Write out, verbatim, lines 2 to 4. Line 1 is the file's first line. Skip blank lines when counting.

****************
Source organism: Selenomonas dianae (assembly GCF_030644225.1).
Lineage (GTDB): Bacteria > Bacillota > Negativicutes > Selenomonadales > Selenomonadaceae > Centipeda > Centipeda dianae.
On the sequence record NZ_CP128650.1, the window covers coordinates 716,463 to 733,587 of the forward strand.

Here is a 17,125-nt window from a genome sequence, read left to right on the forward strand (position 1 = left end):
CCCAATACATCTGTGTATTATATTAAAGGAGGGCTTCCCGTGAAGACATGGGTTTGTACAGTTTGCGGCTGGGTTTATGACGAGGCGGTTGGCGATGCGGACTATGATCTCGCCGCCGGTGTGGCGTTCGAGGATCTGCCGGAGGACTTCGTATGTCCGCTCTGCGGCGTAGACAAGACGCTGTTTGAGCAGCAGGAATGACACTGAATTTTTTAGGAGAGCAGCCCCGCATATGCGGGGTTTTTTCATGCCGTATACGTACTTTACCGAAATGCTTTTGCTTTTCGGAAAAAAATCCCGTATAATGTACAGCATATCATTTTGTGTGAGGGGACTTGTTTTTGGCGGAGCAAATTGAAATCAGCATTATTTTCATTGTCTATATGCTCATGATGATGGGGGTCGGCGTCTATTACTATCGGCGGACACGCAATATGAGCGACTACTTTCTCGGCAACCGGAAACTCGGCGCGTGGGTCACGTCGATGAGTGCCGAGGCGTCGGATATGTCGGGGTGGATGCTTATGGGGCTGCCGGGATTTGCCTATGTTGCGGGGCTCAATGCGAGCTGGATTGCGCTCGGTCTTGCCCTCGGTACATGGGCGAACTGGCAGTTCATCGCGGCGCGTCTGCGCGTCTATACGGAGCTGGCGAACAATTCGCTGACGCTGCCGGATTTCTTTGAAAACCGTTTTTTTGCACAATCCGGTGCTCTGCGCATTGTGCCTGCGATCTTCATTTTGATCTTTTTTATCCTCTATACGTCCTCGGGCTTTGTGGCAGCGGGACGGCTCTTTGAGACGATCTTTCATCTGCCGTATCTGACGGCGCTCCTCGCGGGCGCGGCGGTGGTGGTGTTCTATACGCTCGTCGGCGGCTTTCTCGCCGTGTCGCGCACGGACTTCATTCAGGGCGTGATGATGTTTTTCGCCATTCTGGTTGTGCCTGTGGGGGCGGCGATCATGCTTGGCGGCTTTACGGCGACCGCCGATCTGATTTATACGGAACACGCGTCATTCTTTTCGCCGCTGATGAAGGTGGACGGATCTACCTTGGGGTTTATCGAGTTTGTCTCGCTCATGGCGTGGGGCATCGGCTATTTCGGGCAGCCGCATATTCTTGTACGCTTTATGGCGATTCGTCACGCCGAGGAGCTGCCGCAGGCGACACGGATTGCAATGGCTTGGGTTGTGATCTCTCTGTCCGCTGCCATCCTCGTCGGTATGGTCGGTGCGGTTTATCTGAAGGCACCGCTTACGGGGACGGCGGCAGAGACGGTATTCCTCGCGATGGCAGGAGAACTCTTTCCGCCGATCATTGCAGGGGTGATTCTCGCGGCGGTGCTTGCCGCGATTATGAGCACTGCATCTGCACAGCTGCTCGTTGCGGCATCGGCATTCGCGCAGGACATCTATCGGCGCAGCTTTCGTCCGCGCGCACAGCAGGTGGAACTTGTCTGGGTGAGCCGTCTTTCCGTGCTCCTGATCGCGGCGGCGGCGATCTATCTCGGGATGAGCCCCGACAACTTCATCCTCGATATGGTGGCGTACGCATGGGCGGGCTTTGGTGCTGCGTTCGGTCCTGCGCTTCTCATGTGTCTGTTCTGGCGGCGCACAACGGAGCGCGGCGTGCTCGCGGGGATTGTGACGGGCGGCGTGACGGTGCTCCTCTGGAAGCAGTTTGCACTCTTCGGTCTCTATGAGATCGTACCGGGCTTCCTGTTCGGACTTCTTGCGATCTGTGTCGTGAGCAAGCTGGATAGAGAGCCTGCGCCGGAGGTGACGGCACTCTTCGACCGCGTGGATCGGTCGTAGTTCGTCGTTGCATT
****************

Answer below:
Lineage (GTDB): Bacteria > Bacillota > Negativicutes > Selenomonadales > Selenomonadaceae > Centipeda > Centipeda dianae.
On the sequence record NZ_CP128650.1, the window covers coordinates 716,463 to 733,587 of the forward strand.

Here is a 17,125-nt window from a genome sequence, read left to right on the forward strand (position 1 = left end):